Brightness is what we actually measure (an observable property).

The Inverse Square Law of Brightness

As light travels away from its source, the photons get spread out over increasingly greater areas. The more the light is spread out, the fainter it appears in any given patch of area (for example, the small patch of area covered by the opening in your eye):

Inverse Square Law Illustration

This means that the Apparent Brightness, B of a light source with intrinsic Luminosity L will get fainter as the square of our distance from the source:

Inverse Square Law of Brightness
In words:
Apparent Brightness is inversely proportional to the square of the distance to the source
If the source is 2x closer, it appears 4x brighter.
If the source is 2x farther away, it appears 4x fainter.
This law is extremely important to us in astronomy.

The Doppler Effect

The observed wavelength of a wave will change when the source of the waves and the observer are moving either towards or away from each other.


The amount of the shift and its sign depends on

Doppler Effect in Sound

Two cats are sitting between a windup mouse toy that emits an electronic squeak. The mouse is moving towards the left towards the first cat and away from the second:
Doppler Effect in Sound
The mouse emitted a squeak when it was at the location of each of the green dots. The sound wave ("squeak!") moves outward spherically from each point of emission. Because the mouse is moving, the sound waves have different emission centers. Those waves ahead of its motion (towards the left) are are scrunched together, while those behind are spread out.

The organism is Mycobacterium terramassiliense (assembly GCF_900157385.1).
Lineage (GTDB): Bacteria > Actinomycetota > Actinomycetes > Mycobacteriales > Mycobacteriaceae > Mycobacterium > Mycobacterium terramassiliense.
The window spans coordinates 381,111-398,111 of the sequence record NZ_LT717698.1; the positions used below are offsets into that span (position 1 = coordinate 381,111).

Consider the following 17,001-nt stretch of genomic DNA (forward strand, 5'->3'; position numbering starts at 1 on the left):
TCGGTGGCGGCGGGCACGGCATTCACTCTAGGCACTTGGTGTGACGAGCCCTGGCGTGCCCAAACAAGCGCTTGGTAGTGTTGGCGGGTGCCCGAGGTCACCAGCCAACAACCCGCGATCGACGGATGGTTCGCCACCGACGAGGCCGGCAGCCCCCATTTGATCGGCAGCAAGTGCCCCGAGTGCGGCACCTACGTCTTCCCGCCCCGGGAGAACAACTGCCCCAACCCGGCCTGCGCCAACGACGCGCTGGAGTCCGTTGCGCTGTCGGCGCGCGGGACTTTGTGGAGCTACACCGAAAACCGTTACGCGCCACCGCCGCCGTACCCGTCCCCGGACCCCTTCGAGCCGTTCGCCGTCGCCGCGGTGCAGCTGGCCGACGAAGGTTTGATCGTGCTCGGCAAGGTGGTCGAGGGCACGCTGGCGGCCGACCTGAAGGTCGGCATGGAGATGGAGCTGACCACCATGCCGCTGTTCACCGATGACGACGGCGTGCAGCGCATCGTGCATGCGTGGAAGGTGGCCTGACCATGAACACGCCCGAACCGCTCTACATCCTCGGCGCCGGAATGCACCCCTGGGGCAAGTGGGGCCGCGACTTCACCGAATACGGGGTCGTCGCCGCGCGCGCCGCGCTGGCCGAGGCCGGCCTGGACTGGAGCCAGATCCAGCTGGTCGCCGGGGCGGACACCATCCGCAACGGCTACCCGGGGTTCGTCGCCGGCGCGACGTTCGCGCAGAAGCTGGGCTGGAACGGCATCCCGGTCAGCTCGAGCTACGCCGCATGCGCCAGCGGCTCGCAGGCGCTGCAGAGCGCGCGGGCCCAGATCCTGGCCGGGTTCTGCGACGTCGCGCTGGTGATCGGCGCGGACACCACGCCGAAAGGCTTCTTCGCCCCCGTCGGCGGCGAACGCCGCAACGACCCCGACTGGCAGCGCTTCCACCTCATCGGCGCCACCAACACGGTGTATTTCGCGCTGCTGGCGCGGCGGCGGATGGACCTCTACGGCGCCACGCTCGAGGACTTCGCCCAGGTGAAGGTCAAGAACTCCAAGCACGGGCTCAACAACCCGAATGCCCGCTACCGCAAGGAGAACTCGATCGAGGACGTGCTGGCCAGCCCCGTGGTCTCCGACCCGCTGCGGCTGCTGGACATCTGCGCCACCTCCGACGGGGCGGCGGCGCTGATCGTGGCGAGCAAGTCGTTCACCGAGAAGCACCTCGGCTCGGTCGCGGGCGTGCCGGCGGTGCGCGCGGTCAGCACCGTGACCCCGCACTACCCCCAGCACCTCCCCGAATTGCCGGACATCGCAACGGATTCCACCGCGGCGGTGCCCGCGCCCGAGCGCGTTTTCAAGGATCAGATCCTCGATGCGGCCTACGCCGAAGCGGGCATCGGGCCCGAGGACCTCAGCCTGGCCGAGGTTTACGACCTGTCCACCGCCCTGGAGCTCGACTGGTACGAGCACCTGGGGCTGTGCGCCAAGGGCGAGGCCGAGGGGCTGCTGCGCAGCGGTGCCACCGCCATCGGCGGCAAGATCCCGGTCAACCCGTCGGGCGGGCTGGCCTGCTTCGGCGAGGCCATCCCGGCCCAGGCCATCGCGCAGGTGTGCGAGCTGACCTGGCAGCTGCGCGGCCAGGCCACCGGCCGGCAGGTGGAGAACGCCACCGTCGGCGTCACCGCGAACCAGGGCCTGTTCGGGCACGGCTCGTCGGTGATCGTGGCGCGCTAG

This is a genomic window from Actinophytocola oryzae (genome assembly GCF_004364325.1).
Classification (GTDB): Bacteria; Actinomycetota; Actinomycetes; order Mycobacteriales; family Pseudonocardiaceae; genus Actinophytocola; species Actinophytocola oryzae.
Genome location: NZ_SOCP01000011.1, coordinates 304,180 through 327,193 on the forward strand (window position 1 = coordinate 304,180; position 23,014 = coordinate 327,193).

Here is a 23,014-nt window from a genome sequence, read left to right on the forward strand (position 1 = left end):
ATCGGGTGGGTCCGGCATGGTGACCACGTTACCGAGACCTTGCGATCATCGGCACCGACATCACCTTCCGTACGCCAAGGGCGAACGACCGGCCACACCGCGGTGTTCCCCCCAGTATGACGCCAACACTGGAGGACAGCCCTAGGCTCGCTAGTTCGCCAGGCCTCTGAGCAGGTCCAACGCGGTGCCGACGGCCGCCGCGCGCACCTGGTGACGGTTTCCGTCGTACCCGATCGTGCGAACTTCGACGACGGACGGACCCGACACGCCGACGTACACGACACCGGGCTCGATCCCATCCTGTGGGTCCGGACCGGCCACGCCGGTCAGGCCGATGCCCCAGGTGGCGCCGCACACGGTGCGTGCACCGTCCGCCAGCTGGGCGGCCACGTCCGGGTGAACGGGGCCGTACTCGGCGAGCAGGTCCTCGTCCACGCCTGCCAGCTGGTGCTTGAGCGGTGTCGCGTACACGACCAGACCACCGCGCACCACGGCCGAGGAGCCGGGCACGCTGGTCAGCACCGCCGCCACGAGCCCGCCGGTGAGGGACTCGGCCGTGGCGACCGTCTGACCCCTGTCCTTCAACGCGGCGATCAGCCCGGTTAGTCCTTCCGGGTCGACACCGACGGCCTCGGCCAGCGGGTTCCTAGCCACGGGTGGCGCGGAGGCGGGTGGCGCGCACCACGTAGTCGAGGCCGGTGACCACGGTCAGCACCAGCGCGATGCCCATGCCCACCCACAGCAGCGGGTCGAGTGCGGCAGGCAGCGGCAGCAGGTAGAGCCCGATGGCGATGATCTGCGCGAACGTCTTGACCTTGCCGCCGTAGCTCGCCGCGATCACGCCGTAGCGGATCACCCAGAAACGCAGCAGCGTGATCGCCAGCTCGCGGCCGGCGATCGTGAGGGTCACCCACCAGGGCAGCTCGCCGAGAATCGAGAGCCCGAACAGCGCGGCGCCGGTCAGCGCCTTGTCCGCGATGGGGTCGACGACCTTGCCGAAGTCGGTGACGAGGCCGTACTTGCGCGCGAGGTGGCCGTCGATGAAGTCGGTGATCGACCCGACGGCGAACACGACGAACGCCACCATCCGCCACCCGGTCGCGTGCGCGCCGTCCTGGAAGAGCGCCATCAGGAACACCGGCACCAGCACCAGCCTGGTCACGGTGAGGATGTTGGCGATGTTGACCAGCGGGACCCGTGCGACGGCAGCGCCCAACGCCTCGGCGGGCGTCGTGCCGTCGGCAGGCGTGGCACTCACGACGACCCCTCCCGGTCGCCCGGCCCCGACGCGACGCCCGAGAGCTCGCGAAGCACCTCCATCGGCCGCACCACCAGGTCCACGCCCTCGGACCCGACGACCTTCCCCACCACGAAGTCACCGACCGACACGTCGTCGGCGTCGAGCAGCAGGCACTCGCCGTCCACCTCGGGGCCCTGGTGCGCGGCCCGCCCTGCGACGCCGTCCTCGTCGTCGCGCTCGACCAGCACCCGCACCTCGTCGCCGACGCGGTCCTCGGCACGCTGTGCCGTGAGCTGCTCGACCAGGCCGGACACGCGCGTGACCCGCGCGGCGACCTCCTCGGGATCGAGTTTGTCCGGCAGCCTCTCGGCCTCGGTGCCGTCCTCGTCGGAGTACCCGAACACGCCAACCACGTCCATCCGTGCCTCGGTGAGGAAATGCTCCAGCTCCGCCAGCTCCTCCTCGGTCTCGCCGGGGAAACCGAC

Doppler Effect in Light

The Doppler Effect in light works the same way as it does for sound:

A Way to Measure Speeds

Observe the wavelength lobs of a light source with a known emitted wavelength lem.

The difference between the observed and emitted wavelengths is directly proportional to the speed of the source towards or away from you (v), given by the Doppler Formula:

Doppler Effect Formula
Here c is the speed of light.

The Doppler Effect in Practice

The Doppler Effect in light is used by astronomers to measure the speeds of objects moving towards or away from the Earth.

But, we also use the Doppler Effect in light in everyday settings. Some examples:

Traffic Radar Guns:
Radar gun bounces a pulse of microwaves (or infrared laser light) of a known wavelength off a car or truck, measure the wavelength reflected back. The Doppler shift gives the vehicle's speed. [22.3]

Doppler Weather Radar:
Similar principle, bounce microwave radar signals of known wavelength off of clouds, measure the wavelength reflected back. The Doppler shift and its sign (blue or red) gives the speed and direction of the clouds. The strength of the returned signal also gives the amount of rain or snow falling.

Light the Messenger

The properties of light give us a way to bridge the vast distances between us and astronomical objects.

The light "encodes" important information about the source of the light

  1. Luminosity measures how much energy the object emits in the form of light.
  2. Doppler Shift tells us how fast it is moving towards or away from us
To learn more from light, however, we need to understand how light and matter interact, which is the subject of next few lectures.
Return to [ Unit 4 Index | Astronomy 161 Main Page ]
Updated: 2007 October 19
Copyright Richard W. Pogge, All Rights Reserved.